When I woke up on 24 February 2022 and read about the Russian invasion of Ukraine, I immediately contacted the president of our association and said that I felt that Kairos Mission School here in Suceava, Romania, some 20 miles from the border, should get ready to receive refugees. I never knew how true that would be.

That Thursday morning we had our last class and, by the evening, the Mission House started to receive refugees. A couple of families at first, more the next day, and, within a couple of days, we were receiving more than 200 daily. They came confused and scared, often not having made any plans beyond getting out of the country. We fed them, found accommodation and, when they knew where they wanted to go next, we would arrange their onward transportation and accommodation. Often families had no one to host them in their final destination and we built up a network of hosts all over Europe and even further afield.

After six weeks, the numbers reduced, with the weekly average being closer to 40 a day. I vowed right at the beginning that I would not turn anyone away. In total, we have helped more than 4,000 people in various ways. Through volunteers and partnerships with churches in Ukraine, we also continue to send humanitarian aid and medical supplies to Ukraine with drivers being willing to drive to areas most affected by the war. 

Now we are getting more complicated cases. Even the fire brigade brings us people that others do not want to take. We are housing cancer patients, disabled people, the elderly and infirm, and people with major mental health issues.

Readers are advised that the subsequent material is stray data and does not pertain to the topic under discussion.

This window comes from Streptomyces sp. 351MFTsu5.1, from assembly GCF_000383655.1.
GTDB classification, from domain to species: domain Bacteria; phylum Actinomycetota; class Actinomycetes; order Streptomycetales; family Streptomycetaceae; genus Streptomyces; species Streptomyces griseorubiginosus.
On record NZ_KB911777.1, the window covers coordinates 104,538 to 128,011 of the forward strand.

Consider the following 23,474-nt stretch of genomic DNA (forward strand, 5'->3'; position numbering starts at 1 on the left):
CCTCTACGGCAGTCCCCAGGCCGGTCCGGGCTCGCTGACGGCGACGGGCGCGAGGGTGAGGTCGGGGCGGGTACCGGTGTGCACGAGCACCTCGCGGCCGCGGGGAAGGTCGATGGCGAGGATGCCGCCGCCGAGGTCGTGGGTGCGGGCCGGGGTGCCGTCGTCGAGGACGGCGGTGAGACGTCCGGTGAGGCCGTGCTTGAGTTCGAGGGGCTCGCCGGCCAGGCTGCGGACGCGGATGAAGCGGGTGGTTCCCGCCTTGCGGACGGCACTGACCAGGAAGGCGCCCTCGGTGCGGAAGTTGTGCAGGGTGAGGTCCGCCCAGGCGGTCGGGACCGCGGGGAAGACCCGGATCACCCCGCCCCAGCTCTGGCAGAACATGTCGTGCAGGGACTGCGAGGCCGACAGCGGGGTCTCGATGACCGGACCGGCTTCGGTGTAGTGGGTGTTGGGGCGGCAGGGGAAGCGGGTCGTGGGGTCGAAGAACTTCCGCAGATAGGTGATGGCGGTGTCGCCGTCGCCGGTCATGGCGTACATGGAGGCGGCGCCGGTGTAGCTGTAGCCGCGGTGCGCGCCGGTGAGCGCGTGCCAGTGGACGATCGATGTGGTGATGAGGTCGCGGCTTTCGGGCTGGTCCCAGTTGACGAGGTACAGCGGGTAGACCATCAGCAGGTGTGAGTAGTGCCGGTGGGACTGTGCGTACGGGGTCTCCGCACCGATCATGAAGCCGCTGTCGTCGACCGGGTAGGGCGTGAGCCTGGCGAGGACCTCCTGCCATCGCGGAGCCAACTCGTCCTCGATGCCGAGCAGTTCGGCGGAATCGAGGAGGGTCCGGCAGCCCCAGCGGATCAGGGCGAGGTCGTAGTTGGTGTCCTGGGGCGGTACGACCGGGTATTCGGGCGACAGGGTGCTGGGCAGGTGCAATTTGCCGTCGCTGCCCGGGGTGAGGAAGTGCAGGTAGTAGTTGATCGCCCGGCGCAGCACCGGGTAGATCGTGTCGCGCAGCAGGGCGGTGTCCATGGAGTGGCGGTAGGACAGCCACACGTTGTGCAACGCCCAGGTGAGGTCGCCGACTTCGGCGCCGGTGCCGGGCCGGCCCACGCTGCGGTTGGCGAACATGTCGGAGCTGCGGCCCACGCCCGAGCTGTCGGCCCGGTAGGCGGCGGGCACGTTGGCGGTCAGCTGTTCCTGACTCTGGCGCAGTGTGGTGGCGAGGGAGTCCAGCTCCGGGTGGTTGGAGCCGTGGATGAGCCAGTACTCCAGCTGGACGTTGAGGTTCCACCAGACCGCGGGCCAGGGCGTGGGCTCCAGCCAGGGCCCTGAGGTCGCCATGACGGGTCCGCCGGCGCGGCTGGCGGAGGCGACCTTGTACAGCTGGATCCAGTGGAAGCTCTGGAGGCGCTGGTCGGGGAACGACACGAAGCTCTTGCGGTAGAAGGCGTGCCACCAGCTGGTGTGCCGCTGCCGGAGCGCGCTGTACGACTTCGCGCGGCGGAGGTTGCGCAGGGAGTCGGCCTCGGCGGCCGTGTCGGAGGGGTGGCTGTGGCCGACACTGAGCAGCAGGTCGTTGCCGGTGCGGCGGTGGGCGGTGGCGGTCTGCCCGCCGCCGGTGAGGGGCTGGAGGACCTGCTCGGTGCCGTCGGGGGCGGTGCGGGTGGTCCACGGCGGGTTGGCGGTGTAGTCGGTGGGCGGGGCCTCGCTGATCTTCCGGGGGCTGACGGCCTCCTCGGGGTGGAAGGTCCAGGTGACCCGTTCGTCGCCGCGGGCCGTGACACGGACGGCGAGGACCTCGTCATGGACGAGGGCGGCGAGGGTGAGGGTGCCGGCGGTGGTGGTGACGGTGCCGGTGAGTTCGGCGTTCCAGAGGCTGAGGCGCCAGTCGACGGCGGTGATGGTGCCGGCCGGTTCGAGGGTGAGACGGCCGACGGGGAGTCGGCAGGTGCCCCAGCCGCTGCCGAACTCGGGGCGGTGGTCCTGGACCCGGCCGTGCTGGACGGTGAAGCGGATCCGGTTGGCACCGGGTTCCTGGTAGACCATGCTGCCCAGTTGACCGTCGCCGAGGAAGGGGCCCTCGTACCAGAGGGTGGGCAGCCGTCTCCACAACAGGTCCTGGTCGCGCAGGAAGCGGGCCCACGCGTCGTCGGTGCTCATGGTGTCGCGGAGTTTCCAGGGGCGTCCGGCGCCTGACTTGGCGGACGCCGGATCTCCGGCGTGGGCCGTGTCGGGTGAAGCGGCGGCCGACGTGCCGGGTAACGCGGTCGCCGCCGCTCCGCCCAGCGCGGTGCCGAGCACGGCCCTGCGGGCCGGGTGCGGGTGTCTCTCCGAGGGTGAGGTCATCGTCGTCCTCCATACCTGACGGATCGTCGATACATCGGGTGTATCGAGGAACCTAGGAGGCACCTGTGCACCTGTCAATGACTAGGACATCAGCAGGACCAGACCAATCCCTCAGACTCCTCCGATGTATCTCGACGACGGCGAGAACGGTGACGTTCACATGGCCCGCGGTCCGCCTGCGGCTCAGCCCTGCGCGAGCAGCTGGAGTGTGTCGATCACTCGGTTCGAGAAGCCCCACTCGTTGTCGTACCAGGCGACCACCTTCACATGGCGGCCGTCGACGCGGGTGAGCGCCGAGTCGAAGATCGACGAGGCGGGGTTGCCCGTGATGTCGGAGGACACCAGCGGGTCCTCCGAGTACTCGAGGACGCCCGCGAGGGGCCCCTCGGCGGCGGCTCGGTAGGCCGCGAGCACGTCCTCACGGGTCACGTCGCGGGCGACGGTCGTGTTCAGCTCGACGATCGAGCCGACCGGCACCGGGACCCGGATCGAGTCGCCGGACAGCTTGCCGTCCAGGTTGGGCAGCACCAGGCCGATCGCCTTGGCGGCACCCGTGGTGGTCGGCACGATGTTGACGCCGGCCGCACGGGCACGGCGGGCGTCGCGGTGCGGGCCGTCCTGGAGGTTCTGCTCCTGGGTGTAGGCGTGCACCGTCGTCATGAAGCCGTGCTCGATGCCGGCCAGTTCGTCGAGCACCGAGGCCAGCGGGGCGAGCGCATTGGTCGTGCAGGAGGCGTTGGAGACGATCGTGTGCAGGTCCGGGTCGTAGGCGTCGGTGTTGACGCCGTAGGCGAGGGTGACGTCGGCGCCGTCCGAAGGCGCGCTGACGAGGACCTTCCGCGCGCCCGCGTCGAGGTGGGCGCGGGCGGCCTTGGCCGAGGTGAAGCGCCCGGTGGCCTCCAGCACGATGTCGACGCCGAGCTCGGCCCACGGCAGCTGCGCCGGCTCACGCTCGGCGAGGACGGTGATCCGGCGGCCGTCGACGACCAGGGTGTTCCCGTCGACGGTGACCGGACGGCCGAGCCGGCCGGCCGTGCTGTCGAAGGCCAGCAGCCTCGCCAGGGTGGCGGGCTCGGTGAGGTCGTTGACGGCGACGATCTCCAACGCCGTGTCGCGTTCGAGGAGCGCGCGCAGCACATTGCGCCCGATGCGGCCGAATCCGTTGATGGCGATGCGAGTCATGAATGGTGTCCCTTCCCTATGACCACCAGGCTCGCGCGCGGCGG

In total, we have helped more than 4,000 people in various ways.

Whilst the Lord has supplied us with a small team of medical personnel, we do not have the ideal facilities to manage this situation and trying to find long term accommodation for them remains a challenge. Longterm refugees in Suceava benefit from their own housing, to provide a relative amount of privacy as family units. We have therefore rented three apartments for three families and are seeking accommodation for 13 more. 

We have rented a building in the city in order to provide a base for our refugee work. We have named it the Friends from Romania Centre. Here we receive refugees who are in transit and provide rooms for volunteers. We also use the building to help refugees who have settled in the Suceava area, through social assistance, food distribution, household items, posttrauma counselling, educational programmes for children, and Romanian and English language courses for children and adults. Expanding our efforts in this way has allowed the Mission School to reopen classes at the beginning of May. Every Friday, all the students provide practical help at the refugee centre. 

In recent days, our response to this trauma has moved from a sprint to a marathon. Although the number of new arrivals has decreased, we know that this will be a long-term ministry, especially with the refugees who have decided to stay in Suceava until the war ends and they can return home, however long this takes. Pray with us for stamina and vision to continue sharing the love of Jesus to those whom he sends our way.

This will be a long-term ministry, especially with the refugees who have decided to stay until the war ends.

Please pray …


  • for the ongoing war situation and that a peace can be found
  • that thousands we have helped will see the love of God in the help they received and read the New Testaments given to them • that we can find accommodation for refugees wishing to stay in Suceava long-term and a Ukrainian pastor willing to stay and start a church in their language
  • for a new director for the ministry with refugees and a steady longterm funding stream
  • for suitable accommodation for refugees with health issues
  • for volunteers willing to serve in whatever way they can, especially Ukrainian or Russian speakers 


Andy and Anca Worsop work in mission training in Suceava, Romania.